A few quick reads for this month:
We’ve been thinking a bit of about photocatalyst design / photocatalyst properties around here lately (more on this to come), so we’ve thought we’d pass a long a good read on organic dye design from the Photochemistry Group at the University of Bologna entitled “Design of BODIPY dyes as triplet photosensitizers: electronic properties tailored for solar energy conversion, photoredox catalysis and photodynamic therapy” (Ref 5).
And finally, while outside the realm of our typical interests in visible-light synthetic chemistry, we would like to make a note of this recent perspective in JACS by Nicholas J. Green, Jianfeng Xu, and John D. Sutherland from Cambridge entitled “Illuminating Life’s Origins: UV Photochemistry in Abiotic Synthesis of Biomolecules”. (Ref 6) An interesting look at all the crazy photochemistry going on during the early days of the Earth.
Check it out in @J_A_C_S – everything you need to know about photochemistry that could have been promoted by the Sun on the young Earth, making the molecules of life!
— Nick Green (@NickGreen_chem) April 21, 2021
- Targos, K.; Williams, O. P.; Wickens, Z. K. Unveiling Potent Photooxidation Behavior of Catalytic Photoreductants. Am. Chem. Soc. 2021, 4125–4132. https://doi.org/10.1021/jacs.1c00399.
- Ghosh, I.; Ghosh, T.; Bardagi, J. I.; König, B. “Reduction of aryl halides by consecutive visible light-induced electron transfer processes”. Science 2014, 346, 725-728. https://science.sciencemag.org/content/346/6210/725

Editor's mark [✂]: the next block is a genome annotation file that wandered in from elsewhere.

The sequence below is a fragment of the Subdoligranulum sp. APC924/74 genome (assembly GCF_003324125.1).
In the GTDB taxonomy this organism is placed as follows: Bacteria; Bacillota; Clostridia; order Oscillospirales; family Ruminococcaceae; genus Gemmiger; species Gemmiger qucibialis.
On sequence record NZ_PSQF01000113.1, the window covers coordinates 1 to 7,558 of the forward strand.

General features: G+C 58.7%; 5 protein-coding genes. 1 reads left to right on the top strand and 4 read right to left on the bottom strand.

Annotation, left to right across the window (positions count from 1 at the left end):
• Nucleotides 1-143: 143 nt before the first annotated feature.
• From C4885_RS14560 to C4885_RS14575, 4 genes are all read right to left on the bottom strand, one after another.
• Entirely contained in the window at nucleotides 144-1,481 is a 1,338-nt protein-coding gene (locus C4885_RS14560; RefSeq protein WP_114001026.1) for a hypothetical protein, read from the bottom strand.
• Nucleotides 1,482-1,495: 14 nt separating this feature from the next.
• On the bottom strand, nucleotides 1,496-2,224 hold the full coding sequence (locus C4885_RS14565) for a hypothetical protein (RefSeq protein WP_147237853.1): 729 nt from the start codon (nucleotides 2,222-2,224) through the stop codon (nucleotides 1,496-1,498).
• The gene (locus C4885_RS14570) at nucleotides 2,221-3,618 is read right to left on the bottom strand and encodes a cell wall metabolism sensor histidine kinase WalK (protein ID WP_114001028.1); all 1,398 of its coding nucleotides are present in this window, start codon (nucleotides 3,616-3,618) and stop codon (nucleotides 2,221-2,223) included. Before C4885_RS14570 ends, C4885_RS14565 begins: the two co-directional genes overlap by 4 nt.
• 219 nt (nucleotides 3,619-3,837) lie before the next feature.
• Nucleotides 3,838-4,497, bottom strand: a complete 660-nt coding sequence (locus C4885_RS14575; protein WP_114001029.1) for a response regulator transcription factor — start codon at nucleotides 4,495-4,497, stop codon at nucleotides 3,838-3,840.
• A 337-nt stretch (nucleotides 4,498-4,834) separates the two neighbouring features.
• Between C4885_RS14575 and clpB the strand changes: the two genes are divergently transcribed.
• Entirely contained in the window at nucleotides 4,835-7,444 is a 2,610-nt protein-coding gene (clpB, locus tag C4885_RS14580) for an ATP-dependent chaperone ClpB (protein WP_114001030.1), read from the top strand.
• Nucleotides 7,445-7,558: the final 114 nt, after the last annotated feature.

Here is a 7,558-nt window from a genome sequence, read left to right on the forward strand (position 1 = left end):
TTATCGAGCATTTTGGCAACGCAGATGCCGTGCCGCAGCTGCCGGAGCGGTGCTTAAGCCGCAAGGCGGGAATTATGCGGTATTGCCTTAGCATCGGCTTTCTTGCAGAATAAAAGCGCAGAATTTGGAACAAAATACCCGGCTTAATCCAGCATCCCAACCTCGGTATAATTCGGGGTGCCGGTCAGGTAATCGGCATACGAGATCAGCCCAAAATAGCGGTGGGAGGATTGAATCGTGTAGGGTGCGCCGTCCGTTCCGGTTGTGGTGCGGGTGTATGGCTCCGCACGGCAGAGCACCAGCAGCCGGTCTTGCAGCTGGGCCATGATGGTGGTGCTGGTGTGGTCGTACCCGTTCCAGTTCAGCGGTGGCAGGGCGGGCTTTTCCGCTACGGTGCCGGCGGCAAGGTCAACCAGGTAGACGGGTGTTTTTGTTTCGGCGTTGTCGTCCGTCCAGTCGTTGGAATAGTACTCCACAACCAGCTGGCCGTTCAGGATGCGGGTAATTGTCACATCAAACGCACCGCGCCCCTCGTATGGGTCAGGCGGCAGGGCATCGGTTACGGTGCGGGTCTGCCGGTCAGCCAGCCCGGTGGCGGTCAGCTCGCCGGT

- Cole, A. J. P.; Chen, D.; Kudisch, M.; Pearson, R. M.; Miyake, G. M. Organocatalyzed Birch Reduction Driven by Visible Light. Am. Chem. Soc 2020, 142 (31), 13573–13581.
- MacKenzie, I. A.; Wang, L.; Onuska, N. P. R.; Williams, O. F.; Begam, K.; Moran, A. M.; Dunietz, B. D.; Nicewicz, D. A. Discovery and Characterization of an Acridine Radical Photoreductant. Nature 2020, 580 (7801), 76–80. https://doi.org/10.1038/s41586-020-2131-1.
- Bassan, E.; Gualandi, A.; Ceroni, P. Design of BODIPY Dyes as Triplet Photosensitizers : Conversion , Photoredox Catalysis and Photodynamic Therapy. Sci. 2021. ASAP. https://doi.org/10.1039/d1sc00732g.
- Green, N. J.; Xu, J.; Sutherland, J. D. Illuminating Life’s Origins: UV Photochemistry in Abiotic Synthesis of Biomolecules. Am. Chem. Soc 2021. ASAP. https://doi.org/10.1021/jacs.1c01839.